a transporter frame mounted on ground wheels for movement across the ground;
the frame having two sides defining therebetween a support area;
two bale support cradles, each mounted at a respective one of the sides;
each support cradle being pivotal about an axis along the respective side between a first lifting position in which the cradle extends outwardly from the respective side and a second transport position in which the cradle is located on the support area for transport on the frame;
each cradle having bale support surfaces defining a cylindrical chamber within which a plurality of bales can be supported coaxially end to end with the axes of the bales extending longitudinally along the cradle;
the support surfaces being arranged such that a bale in the chamber is lifted and rotated, by movement of the cradle from the first position to the second position, from a position alongside the frame at an initial angular orientation relative to the ground to a transport position on the frame and is returned to the position alongside the frame at the same initial orientation relative to the ground, by movement of the cradle from the second position to the first position;
each cradle having two bale lifting surfaces extending longitudinally along the cradle and transversely spaced across the cradle;
the bale lifting surfaces being arranged so that during forward longitudinal movement of the cradle in a direction axially of a bale resting on the ground the bale lifting surfaces move axially of the bale to a position where each lies on a respective side of a center line of the bale;
the bale lifting surfaces being arranged and spaced by a distance less than the diameter of the bale such that the bale lifting surfaces extend underneath that part of the bale which is spaced from the ground for lifting the bale from the ground and returning the bale to the ground;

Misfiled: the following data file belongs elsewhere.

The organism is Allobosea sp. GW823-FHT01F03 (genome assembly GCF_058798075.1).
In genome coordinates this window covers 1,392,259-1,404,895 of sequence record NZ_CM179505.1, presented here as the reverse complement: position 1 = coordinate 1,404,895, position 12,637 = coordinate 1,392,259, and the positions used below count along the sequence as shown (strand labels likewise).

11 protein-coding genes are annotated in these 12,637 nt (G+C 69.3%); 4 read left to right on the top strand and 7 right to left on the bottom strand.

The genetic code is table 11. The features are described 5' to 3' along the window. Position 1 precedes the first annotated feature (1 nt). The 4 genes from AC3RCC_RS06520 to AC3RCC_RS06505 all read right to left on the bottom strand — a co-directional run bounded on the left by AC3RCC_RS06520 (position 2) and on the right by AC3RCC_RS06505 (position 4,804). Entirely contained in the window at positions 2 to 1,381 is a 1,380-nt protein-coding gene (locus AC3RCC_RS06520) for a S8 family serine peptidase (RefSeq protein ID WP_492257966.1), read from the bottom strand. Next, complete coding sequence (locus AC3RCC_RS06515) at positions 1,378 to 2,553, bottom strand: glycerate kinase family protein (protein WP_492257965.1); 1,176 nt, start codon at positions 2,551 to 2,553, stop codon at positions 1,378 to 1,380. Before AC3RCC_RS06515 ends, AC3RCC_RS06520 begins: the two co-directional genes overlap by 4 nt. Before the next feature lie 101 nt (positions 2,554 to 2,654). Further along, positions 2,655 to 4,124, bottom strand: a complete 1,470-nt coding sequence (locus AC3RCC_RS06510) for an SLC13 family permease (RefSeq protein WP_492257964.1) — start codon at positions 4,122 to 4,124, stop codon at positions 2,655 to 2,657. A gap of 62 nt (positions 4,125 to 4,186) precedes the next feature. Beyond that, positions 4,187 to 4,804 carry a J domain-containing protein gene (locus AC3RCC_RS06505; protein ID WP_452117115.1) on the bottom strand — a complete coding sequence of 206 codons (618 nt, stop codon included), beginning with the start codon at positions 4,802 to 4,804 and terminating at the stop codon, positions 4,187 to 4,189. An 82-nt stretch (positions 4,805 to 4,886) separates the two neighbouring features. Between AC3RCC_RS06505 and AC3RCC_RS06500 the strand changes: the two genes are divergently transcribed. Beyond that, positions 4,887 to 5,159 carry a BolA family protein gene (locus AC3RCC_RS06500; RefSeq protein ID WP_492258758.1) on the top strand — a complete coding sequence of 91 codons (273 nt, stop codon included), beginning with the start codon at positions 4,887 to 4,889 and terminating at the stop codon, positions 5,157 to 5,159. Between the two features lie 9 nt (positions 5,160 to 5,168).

wherein each cradle is open at its front and rear ends so as to allow a bale to be moved through its front end and discharged from its rear end by forward movement of the frame;
and wherein each cradle has a stop member for preventing rearward movement of a bale beyond a rear end of the cradle.
10. The apparatus according to claim 9 wherein the stop member is movable from an operating position closing the rear end to a retracted position in which the rear end is open allowing the bale to be discharged from the rear end.
11. The apparatus according to claim 9 wherein the bale lifting surfaces comprise a pair of parallel rails with outwardly diverging front end portions.
12. The apparatus according to claim 9 wherein each cradle is arranged to support at least three bales.
13. The apparatus according to claim 9 wherein the bale support surfaces comprise a plurality of parallel rails supported at the surface of an imaginary cylinder surrounding the bale by a plurality of generally annular members at spaced positions along the cradle.
14. The apparatus according to claim 13 wherein each annular member comprises a roll-formed hoop.
15. The apparatus according to claim 13 wherein an inner part of the annular members include a leg member so as to rest on the frame when moved to the transport position.
16. The apparatus according to claim 13 wherein an inner part of the annular members are pivotally connected to the frame side by a bracket defining a pivot axis inwardly of the inner part and located along the frame side.
17. The apparatus according to claim 16 wherein the bracket is pivotal by a hydraulic cylinder connected to the bracket underneath the frame.
Description
BACKGROUND OF THE INVENTION

Round bales after formation by the baler are left in the field for later collection for storage or for long distance transportation. Where the bales are intended to be transported over long distances, they are loaded onto a fifth wheel trailer which can be towed by a highway tractor. The bales are generally loaded onto the trailer by a front end loader which uses a fork lift system at the forward end for lifting each bale individually into position on the trailer. It is convenient therefore that all of the bales be brought to a road side location for loading quickly and conveniently from that road side location onto the trailer.

At this time there are basically two systems for transporting bales including firstly the front end loader on the tractor itself so that in many cases the tractor is used to lift each bale in turn and to transport it from the field location to the roadside location. This is of course inconvenient and inefficient since many bales may be transported over as much as half a mile which is wasteful in terms of machinery usage, operator hours and fuel.